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My IUD Story and Why You Should Get One

Because not everyone can remember to take that annoying pill.

Ahhh, the IUD.

First of all, most of you are probably asking, what even is an IUD? Isn’t that for women who have already had kids?

The Skinny:

IUD is short for “intrauterine device” and is a small “t” shaped device that is placed in your uterus to block sperm from getting you pregnant.

Caught up? Good.

When I was sixteen, I decided that I needed to be on birth control. I have always been a responsible person. My birth mother got pregnant with me when she was sixteen (and my sister when she was fourteen), so given that, I was not about to be stuck with a baby. I went to the gynecologist and met a young, inviting woman who prescribed me lo-hormone birth control pills.

When I tell you this was the worst week of my life…

I was eating everything. I mean, I would eat, and immediately feel like I was starving afterwards. I was mean to everyone. I felt horrible all the time.

I called the gyno to tell them I wanted to come back in because I couldn’t possibly be on this pill anymore. They said no, and I should wait for my body to adjust to it.

I was outraged. I called again the next day, demanded an appointment, and went in.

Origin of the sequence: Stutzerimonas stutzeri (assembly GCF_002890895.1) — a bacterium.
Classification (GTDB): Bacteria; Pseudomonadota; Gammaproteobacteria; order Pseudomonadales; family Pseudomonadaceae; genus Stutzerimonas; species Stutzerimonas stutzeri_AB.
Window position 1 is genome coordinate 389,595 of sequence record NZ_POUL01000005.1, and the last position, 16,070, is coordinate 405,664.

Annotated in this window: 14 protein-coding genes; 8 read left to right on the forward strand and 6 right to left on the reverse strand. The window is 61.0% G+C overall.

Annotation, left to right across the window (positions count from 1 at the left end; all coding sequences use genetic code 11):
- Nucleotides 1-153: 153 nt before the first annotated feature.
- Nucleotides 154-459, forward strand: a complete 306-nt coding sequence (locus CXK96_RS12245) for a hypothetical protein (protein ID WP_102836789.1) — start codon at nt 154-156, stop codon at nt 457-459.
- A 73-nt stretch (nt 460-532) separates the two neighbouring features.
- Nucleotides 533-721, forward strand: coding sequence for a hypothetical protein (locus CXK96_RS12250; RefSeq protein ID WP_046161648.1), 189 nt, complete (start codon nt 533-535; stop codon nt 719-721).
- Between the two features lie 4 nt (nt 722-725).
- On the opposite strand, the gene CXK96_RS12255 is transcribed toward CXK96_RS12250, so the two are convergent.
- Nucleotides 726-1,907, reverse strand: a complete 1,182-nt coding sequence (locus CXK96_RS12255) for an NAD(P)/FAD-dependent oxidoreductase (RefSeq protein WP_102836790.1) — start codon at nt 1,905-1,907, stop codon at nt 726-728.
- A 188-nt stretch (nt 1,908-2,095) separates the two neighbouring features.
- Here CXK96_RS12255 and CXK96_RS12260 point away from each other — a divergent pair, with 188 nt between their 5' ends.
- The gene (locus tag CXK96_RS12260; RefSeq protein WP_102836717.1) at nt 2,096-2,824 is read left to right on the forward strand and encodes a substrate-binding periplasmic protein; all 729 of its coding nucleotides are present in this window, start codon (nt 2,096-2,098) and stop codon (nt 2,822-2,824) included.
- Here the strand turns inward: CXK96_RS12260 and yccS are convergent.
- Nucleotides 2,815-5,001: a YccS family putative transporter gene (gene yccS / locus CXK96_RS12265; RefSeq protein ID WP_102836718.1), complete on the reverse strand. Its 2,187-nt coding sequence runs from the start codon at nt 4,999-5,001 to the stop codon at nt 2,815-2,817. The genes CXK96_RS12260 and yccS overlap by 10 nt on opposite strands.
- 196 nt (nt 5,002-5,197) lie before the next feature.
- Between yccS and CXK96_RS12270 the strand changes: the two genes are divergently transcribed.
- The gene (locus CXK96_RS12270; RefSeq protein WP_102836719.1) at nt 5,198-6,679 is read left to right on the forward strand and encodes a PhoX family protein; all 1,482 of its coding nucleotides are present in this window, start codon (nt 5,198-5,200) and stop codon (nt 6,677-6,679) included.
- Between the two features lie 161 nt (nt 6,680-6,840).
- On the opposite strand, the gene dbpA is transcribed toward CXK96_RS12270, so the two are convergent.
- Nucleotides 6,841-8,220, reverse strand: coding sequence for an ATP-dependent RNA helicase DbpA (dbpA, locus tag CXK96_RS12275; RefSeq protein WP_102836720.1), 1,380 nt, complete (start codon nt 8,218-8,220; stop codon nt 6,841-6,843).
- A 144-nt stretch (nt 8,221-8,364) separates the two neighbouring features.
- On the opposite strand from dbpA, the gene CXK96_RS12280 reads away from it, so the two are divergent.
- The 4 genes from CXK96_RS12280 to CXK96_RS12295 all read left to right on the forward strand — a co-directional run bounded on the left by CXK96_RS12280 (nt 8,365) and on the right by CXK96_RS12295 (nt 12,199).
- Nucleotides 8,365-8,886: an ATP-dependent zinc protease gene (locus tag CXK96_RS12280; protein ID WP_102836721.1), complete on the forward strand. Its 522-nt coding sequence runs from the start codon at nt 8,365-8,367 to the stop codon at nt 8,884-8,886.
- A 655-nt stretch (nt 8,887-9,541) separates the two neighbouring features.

I got off of the horror pill. I don’t care if that was an “adjustment period” or not, nothing should make you feel that horrible for that period of time.

We talk about some non-oral options. Some, scary, some not.

The shot, of course. That was a no for me. My anxiety brain knew people who had gotten pregnant anyway using it.

Nexplanon, the arm implant. Terrifying. How?

Nuvaring, why?

Then, enter the IUD, soon to be my new best friend. Kinda.

There were two options at the time, either Mirena or Paragard. Mirena is a 5 year hormone-releasing IUD, whereas the Paragard is a copper IUD with no hormones that lasts for 10 years. The answer was clear. Paragard would be the alien device being inserted into my uterus.

Now, from here I’m going to go into exactly how the procedure went, the drive home, and side effects, because this is the information that I was obsessively looking up on the internet weeks before mine, with few results.

First of all, before even getting this inserted, your cervix has to be measured. If it’s not wide enough (I’m unsure of the exact measurements), it’s not always safe to proceed. Often times they’ll measure it before the actual date. They measured mine on the spot. You also must be on your period for the procedure, or else to my understanding, the cervix is not open enough.

I went to the gyno office alone. I was advised to take some Advil beforehand, so I did. I was told that I was going to feel something sharp (doctors never say you’re going to feel pain, do they?) and then it would go away, I would have some cramps for the rest of the day, but to drink water, rest and take Aleve.

The procedure was very short. It’s like a regular gynecologist visit, only they're installing something into your body. So I sat back, put my feet on the stirrups, and they set me up as if they were going to do a pap smear. The IUD itself was on this long tool, so they simply just…inserted it. That was it. Very anti-climactic.

I did feel crampy, but I didn’t feel very dizzy or anything, I was mostly fine. But I drove home no more than ten minutes later, and that’s when it hit me. These cramps were out of this world. It was like knives.

However, here’s some perspective: before this, I never had any side effects from my period. Nor did I have a heavy period whatsoever. I barely had any cramps. So these. were. bad.